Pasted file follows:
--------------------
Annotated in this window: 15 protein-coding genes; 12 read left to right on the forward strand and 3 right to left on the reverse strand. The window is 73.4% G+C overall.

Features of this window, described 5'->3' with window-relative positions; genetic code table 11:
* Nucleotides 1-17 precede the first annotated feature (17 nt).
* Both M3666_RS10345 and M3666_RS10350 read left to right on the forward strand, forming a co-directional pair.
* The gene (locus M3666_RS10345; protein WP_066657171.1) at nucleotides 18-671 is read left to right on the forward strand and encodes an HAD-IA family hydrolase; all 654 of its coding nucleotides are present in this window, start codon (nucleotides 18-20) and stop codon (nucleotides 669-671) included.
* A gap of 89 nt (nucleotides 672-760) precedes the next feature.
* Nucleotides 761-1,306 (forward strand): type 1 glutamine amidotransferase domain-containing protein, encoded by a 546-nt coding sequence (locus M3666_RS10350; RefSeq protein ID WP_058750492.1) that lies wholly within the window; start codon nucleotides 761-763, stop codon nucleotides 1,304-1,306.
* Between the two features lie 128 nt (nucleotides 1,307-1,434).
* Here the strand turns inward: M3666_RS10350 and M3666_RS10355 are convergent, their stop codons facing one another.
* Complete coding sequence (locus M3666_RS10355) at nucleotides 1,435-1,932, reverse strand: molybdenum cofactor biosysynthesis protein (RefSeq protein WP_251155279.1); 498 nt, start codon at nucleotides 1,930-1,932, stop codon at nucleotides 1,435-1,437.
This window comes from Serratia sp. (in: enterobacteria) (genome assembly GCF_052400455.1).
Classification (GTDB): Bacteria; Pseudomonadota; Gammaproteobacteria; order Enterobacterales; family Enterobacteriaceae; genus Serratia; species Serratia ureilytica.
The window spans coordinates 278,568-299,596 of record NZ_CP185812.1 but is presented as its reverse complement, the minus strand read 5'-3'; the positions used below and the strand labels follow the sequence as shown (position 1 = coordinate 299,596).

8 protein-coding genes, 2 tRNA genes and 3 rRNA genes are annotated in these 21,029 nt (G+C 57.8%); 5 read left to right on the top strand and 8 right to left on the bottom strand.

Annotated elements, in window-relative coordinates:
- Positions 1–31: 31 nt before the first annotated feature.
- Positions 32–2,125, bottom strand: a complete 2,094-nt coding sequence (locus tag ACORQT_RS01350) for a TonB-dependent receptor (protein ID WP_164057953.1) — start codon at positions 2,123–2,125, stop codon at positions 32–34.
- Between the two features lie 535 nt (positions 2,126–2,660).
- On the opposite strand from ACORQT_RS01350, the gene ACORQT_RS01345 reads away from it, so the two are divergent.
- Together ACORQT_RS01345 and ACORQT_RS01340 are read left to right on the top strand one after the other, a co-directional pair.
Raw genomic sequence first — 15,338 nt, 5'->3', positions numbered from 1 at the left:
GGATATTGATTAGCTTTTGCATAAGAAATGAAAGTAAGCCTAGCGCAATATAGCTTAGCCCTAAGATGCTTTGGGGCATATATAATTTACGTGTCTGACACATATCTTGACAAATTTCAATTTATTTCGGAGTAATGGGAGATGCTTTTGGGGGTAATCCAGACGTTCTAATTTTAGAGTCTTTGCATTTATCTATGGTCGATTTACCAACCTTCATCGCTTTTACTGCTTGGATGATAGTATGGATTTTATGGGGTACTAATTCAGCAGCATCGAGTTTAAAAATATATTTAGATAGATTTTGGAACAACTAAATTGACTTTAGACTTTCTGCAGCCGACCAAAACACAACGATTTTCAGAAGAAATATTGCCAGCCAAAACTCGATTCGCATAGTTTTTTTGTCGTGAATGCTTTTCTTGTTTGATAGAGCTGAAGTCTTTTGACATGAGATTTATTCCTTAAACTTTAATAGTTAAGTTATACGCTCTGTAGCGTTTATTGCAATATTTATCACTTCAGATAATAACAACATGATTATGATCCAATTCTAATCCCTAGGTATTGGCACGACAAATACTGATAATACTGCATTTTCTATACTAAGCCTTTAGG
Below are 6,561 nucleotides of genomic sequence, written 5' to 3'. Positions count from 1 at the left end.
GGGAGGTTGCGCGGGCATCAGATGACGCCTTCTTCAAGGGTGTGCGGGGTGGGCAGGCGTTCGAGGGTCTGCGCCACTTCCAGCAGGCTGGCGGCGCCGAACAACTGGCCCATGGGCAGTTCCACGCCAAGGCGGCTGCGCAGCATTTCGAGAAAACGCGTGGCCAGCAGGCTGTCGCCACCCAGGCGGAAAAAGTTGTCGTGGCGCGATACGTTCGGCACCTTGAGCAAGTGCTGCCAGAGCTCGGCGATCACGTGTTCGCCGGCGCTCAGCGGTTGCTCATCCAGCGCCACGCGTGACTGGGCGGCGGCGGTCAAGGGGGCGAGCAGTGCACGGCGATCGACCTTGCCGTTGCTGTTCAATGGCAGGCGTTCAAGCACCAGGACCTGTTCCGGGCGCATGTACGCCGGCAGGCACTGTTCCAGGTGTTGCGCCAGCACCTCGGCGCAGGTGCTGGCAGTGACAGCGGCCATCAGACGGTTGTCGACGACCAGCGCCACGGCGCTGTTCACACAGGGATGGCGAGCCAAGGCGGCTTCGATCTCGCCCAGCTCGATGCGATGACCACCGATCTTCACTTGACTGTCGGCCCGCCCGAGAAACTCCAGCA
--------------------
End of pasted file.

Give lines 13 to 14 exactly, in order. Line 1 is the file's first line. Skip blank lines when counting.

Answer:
The window spans coordinates 278,568-299,596 of record NZ_CP185812.1 but is presented as its reverse complement, the minus strand read 5'-3'; the positions used below and the strand labels follow the sequence as shown (position 1 = coordinate 299,596).

8 protein-coding genes, 2 tRNA genes and 3 rRNA genes are annotated in these 21,029 nt (G+C 57.8%); 5 read left to right on the top strand and 8 right to left on the bottom strand.